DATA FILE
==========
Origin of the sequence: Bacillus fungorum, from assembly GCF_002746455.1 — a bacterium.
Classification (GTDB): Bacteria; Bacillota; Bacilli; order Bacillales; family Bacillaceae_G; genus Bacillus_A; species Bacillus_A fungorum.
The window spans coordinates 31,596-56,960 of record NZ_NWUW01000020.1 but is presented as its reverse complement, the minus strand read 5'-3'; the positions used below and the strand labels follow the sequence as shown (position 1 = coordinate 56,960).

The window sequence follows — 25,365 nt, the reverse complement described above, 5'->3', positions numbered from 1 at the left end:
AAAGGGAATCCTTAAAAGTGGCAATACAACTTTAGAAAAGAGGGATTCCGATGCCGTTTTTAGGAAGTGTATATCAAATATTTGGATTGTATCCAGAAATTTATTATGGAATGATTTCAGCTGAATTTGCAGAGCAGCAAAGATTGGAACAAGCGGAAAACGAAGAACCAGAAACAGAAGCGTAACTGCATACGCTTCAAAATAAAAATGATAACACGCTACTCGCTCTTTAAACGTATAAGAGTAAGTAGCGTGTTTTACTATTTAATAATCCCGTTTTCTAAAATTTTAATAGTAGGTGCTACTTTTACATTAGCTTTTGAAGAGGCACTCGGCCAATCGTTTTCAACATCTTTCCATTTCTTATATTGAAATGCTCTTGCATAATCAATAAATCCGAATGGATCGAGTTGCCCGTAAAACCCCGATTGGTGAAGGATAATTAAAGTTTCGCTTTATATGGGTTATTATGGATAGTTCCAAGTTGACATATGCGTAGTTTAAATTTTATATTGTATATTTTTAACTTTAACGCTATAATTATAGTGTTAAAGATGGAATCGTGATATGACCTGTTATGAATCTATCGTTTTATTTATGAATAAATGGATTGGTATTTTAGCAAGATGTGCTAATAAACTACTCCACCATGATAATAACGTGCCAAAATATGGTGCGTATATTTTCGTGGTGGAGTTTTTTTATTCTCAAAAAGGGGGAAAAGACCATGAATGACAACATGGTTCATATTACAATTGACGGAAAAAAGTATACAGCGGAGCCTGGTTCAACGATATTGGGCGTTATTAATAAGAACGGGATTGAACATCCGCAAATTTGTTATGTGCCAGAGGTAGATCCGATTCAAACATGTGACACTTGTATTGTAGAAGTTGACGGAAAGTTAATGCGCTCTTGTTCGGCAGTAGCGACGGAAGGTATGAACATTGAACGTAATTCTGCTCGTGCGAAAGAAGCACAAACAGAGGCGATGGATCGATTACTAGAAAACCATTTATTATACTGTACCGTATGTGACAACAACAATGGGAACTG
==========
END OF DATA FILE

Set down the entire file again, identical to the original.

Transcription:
Origin of the sequence: Bacillus fungorum, from assembly GCF_002746455.1 — a bacterium.
Classification (GTDB): Bacteria; Bacillota; Bacilli; order Bacillales; family Bacillaceae_G; genus Bacillus_A; species Bacillus_A fungorum.
The window spans coordinates 31,596-56,960 of record NZ_NWUW01000020.1 but is presented as its reverse complement, the minus strand read 5'-3'; the positions used below and the strand labels follow the sequence as shown (position 1 = coordinate 56,960).

The window sequence follows — 25,365 nt, the reverse complement described above, 5'->3', positions numbered from 1 at the left end:
AAAGGGAATCCTTAAAAGTGGCAATACAACTTTAGAAAAGAGGGATTCCGATGCCGTTTTTAGGAAGTGTATATCAAATATTTGGATTGTATCCAGAAATTTATTATGGAATGATTTCAGCTGAATTTGCAGAGCAGCAAAGATTGGAACAAGCGGAAAACGAAGAACCAGAAACAGAAGCGTAACTGCATACGCTTCAAAATAAAAATGATAACACGCTACTCGCTCTTTAAACGTATAAGAGTAAGTAGCGTGTTTTACTATTTAATAATCCCGTTTTCTAAAATTTTAATAGTAGGTGCTACTTTTACATTAGCTTTTGAAGAGGCACTCGGCCAATCGTTTTCAACATCTTTCCATTTCTTATATTGAAATGCTCTTGCATAATCAATAAATCCGAATGGATCGAGTTGCCCGTAAAACCCCGATTGGTGAAGGATAATTAAAGTTTCGCTTTATATGGGTTATTATGGATAGTTCCAAGTTGACATATGCGTAGTTTAAATTTTATATTGTATATTTTTAACTTTAACGCTATAATTATAGTGTTAAAGATGGAATCGTGATATGACCTGTTATGAATCTATCGTTTTATTTATGAATAAATGGATTGGTATTTTAGCAAGATGTGCTAATAAACTACTCCACCATGATAATAACGTGCCAAAATATGGTGCGTATATTTTCGTGGTGGAGTTTTTTTATTCTCAAAAAGGGGGAAAAGACCATGAATGACAACATGGTTCATATTACAATTGACGGAAAAAAGTATACAGCGGAGCCTGGTTCAACGATATTGGGCGTTATTAATAAGAACGGGATTGAACATCCGCAAATTTGTTATGTGCCAGAGGTAGATCCGATTCAAACATGTGACACTTGTATTGTAGAAGTTGACGGAAAGTTAATGCGCTCTTGTTCGGCAGTAGCGACGGAAGGTATGAACATTGAACGTAATTCTGCTCGTGCGAAAGAAGCACAAACAGAGGCGATGGATCGATTACTAGAAAACCATTTATTATACTGTACCGTATGTGACAACAACAATGGGAACTG